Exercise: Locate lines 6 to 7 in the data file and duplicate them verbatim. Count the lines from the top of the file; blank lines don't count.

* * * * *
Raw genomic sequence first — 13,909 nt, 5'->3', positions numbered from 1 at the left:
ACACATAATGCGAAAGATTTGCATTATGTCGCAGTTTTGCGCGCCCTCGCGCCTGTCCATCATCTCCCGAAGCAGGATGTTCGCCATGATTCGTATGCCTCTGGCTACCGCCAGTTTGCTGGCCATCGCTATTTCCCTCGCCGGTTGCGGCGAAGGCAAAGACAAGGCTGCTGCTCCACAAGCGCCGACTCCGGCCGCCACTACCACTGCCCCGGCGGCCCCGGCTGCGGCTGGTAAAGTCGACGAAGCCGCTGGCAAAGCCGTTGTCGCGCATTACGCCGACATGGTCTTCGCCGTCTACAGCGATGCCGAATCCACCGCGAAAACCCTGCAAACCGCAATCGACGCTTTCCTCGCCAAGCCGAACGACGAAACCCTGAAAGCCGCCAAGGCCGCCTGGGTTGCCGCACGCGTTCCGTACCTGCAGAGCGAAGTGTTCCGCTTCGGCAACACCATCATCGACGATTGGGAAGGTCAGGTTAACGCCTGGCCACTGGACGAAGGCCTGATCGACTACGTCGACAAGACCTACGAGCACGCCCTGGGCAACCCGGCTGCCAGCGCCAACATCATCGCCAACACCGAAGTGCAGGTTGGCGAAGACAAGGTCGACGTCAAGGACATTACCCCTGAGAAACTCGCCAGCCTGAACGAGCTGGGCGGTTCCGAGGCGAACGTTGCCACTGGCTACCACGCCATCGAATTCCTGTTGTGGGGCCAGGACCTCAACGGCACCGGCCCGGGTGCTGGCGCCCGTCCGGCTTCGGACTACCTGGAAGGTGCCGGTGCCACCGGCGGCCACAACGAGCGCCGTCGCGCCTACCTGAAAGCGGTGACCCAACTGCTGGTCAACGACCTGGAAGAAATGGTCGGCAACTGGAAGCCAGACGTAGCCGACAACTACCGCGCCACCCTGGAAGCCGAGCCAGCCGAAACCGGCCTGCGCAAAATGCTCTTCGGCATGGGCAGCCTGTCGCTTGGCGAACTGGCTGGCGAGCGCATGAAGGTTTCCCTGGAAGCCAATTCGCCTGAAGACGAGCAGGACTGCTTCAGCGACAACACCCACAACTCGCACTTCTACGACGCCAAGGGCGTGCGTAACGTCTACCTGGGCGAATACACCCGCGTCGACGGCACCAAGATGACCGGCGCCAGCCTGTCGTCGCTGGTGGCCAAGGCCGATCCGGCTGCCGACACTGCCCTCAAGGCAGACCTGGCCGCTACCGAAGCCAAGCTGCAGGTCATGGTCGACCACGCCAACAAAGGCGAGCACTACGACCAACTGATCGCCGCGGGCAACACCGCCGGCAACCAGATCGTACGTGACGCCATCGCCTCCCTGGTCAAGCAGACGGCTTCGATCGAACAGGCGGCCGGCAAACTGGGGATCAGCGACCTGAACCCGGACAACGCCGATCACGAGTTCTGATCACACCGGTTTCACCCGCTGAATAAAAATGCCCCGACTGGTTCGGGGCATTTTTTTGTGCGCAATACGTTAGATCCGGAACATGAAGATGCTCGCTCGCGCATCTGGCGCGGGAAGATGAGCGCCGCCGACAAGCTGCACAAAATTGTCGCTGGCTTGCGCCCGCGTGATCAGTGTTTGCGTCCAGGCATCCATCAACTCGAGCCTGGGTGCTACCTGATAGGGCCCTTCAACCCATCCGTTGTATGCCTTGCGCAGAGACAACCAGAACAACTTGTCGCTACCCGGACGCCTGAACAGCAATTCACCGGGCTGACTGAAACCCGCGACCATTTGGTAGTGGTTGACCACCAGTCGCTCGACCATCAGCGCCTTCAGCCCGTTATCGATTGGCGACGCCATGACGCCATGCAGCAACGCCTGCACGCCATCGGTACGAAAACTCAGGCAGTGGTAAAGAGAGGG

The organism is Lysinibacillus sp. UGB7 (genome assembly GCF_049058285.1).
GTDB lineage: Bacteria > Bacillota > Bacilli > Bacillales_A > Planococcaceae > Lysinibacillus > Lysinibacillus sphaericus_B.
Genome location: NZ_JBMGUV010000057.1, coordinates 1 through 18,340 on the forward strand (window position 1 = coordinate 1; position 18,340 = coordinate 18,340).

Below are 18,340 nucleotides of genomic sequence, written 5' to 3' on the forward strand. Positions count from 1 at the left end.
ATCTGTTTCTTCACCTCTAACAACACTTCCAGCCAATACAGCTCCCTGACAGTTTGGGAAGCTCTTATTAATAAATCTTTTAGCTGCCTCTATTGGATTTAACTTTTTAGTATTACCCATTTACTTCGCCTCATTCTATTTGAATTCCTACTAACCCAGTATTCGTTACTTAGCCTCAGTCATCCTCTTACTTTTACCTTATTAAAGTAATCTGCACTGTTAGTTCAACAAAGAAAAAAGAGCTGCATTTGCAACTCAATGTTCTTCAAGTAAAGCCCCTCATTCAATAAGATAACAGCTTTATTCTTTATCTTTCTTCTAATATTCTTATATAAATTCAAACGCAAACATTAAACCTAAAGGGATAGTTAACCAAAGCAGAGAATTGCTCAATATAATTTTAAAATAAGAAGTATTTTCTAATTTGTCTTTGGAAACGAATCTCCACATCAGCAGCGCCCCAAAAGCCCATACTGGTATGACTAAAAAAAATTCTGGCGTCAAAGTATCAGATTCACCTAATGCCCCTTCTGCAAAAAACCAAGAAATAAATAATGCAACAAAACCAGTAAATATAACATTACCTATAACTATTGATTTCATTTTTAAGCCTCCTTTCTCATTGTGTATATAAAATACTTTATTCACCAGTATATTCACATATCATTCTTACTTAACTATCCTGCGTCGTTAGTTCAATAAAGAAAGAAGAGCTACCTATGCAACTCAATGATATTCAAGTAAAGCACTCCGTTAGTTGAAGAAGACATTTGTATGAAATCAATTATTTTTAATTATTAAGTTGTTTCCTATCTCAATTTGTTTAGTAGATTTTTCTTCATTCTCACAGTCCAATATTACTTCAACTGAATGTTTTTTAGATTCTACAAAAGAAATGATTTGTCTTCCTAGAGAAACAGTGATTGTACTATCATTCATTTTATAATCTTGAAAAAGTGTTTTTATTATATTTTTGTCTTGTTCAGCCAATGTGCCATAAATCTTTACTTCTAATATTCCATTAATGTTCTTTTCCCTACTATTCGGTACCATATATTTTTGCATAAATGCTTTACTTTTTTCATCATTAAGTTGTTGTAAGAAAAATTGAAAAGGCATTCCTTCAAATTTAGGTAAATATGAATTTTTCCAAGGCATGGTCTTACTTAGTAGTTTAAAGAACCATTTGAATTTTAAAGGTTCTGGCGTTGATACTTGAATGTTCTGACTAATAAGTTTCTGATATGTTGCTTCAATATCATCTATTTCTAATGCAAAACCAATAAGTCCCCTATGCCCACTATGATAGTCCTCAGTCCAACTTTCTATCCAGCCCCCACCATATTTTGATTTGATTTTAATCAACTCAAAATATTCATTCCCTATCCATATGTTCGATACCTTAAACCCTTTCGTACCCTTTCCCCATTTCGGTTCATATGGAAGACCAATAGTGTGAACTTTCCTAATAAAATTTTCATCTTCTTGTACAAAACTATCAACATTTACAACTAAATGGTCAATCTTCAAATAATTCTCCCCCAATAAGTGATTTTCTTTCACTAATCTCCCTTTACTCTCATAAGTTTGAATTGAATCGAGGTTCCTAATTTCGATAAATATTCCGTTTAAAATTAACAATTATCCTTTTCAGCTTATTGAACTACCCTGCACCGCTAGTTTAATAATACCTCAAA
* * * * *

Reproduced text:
Below are 18,340 nucleotides of genomic sequence, written 5' to 3' on the forward strand. Positions count from 1 at the left end.
ATCTGTTTCTTCACCTCTAACAACACTTCCAGCCAATACAGCTCCCTGACAGTTTGGGAAGCTCTTATTAATAAATCTTTTAGCTGCCTCTATTGGATTTAACTTTTTAGTATTACCCATTTACTTCGCCTCATTCTATTTGAATTCCTACTAACCCAGTATTCGTTACTTAGCCTCAGTCATCCTCTTACTTTTACCTTATTAAAGTAATCTGCACTGTTAGTTCAACAAAGAAAAAAGAGCTGCATTTGCAACTCAATGTTCTTCAAGTAAAGCCCCTCATTCAATAAGATAACAGCTTTATTCTTTATCTTTCTTCTAATATTCTTATATAAATTCAAACGCAAACATTAAACCTAAAGGGATAGTTAACCAAAGCAGAGAATTGCTCAATATAATTTTAAAATAAGAAGTATTTTCTAATTTGTCTTTGGAAACGAATCTCCACATCAGCAGCGCCCCAAAAGCCCATACTGGTATGACTAAAAAAAATTCTGGCGTCAAAGTATCAGATTCACCTAATGCCCCTTCTGCAAAAAACCAAGAAATAAATAATGCAACAAAACCAGTAAATATAACATTACCTATAACTATTGATTTCATTTTTAAGCCTCCTTTCTCATTGTGTATATAAAATACTTTATTCACCAGTATATTCACATATCATTCTTACTTAACTATCCTGCGTCGTTAGTTCAATAAAGAAAGAAGAGCTACCTATGCAACTCAATGATATTCAAGTAAAGCACTCCGTTAGTTGAAGAAGACATTTGTATGAAATCAATTATTTTTAATTATTAAGTTGTTTCCTATCTCAATTTGTTTAGTAGATTTTTCTTCATTCTCACAGTCCAATATTACTTCAACTGAATGTTTTTTAGATTCTACAAAAGAAATGATTTGTCTTCCTAGAGAAACAGTGATTGTACTATCATTCATTTTATAATCTTGAAAAAGTGTTTTTATTATATTTTTGTCTTGTTCAGCCAATGTGCCATAAATCTTTACTTCTAATATTCCATTAATGTTCTTTTCCCTACTATTCGGTACCATATATTTTTGCATAAATGCTTTACTTTTTTCATCATTAAGTTGTTGTAAGAAAAATTGAAAAGGCATTCCTTCAAATTTAGGTAAATATGAATTTTTCCAAGGCATGGTCTTACTTAGTAGTTTAAAGAACCATTTGAATTTTAAAGGTTCTGGCGTTGATACTTGAATGTTCTGACTAATAAGTTTCTGATATGTTGCTTCAATATCATCTATTTCTAATGCAAAACCAATAAGTCCCCTATGCCCACTATGATAGTCCTCAGTCCAACTTTCTATCCAGCCCCCACCATATTTTGATTTGATTTTAATCAACTCAAAATATTCATTCCCTATCCATATGTTCGATACCTTAAACCCTTTCGTACCCTTTCCCCATTTCGGTTCATATGGAAGACCAATAGTGTGAACTTTCCTAATAAAATTTTCATCTTCTTGTACAAAACTATCAACATTTACAACTAAATGGTCAATCTTCAAATAATTCTCCCCCAATAAGTGATTTTCTTTCACTAATCTCCCTTTACTCTCATAAGTTTGAATTGAATCGAGGTTCCTAATTTCGATAAATATTCCGTTTAAAATTAACAATTATCCTTTTCAGCTTATTGAACTACCCTGCACCGCTAGTTTAATAATACCTCAAA